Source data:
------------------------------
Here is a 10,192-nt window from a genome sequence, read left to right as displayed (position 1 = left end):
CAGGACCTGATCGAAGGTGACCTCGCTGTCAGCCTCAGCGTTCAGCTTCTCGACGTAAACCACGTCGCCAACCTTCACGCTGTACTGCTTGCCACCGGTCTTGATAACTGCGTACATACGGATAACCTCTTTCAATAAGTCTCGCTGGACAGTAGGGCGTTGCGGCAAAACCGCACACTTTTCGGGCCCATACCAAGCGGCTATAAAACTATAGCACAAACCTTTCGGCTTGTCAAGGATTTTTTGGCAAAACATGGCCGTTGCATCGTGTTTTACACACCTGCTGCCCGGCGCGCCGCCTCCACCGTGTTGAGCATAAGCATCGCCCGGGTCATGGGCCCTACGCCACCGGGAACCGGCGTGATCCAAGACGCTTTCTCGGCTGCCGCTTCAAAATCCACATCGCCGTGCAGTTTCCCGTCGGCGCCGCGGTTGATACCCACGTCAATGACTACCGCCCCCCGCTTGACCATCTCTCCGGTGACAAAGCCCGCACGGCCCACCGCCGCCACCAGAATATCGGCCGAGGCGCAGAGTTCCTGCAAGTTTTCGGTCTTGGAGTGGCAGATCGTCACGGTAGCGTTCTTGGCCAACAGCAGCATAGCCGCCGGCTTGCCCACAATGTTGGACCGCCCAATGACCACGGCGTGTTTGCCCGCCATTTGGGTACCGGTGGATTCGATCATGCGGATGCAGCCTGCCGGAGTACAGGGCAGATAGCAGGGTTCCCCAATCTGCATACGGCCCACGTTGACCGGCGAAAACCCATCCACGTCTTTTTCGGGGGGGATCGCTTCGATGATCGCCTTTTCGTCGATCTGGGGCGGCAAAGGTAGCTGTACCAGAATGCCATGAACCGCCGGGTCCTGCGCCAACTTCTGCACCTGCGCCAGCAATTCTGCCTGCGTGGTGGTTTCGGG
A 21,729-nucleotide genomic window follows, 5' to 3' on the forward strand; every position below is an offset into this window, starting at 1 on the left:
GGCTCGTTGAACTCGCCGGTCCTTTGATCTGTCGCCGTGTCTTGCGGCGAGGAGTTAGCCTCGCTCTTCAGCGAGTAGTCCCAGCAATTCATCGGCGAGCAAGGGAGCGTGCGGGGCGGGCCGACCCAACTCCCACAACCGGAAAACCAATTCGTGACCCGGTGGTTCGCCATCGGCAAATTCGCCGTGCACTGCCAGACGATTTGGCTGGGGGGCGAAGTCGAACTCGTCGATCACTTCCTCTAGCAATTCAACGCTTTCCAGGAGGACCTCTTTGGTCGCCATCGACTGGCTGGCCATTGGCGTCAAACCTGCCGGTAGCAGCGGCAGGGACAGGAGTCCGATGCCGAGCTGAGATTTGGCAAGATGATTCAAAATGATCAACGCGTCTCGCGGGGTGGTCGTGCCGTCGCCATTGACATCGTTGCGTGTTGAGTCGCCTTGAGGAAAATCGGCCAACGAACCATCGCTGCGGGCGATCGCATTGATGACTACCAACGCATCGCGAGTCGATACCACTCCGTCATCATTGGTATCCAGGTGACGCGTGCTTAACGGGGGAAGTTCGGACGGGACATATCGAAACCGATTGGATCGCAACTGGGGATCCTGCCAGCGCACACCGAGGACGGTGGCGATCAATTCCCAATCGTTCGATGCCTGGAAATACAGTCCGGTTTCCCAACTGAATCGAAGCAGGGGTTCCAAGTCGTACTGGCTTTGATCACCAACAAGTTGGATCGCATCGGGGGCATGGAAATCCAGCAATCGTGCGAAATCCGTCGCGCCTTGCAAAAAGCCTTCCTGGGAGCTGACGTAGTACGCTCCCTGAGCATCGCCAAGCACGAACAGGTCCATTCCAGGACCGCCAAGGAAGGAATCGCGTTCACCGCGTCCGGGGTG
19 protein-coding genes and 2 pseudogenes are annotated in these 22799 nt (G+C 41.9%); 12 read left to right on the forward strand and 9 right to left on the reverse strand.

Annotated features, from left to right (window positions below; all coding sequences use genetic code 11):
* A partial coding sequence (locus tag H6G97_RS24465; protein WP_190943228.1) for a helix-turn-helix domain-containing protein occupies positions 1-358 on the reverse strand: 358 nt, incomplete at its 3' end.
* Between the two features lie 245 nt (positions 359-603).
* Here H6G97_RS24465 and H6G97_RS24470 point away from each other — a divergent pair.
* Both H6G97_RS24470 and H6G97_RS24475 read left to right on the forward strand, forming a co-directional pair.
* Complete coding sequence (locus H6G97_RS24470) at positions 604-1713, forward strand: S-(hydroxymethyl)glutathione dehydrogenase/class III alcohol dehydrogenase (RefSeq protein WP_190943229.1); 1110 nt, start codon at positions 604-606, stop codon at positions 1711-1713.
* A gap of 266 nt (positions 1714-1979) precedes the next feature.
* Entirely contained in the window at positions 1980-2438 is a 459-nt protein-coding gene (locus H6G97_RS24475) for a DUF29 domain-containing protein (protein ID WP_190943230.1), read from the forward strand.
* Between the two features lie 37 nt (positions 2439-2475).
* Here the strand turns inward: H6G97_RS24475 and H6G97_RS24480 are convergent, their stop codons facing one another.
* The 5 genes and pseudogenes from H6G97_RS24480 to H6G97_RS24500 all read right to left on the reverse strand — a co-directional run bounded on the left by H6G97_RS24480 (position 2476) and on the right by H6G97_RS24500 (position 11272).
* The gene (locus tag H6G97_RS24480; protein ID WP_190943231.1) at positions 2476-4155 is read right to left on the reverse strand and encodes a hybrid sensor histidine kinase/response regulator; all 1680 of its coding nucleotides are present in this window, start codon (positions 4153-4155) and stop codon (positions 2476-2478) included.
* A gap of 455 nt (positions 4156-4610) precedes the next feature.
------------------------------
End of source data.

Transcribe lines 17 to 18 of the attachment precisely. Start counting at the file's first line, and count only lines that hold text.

* The gene (locus tag H6G97_RS24480; protein ID WP_190943231.1) at positions 2476-4155 is read right to left on the reverse strand and encodes a hybrid sensor histidine kinase/response regulator; all 1680 of its coding nucleotides are present in this window, start codon (positions 4153-4155) and stop codon (positions 2476-2478) included.
* A gap of 455 nt (positions 4156-4610) precedes the next feature.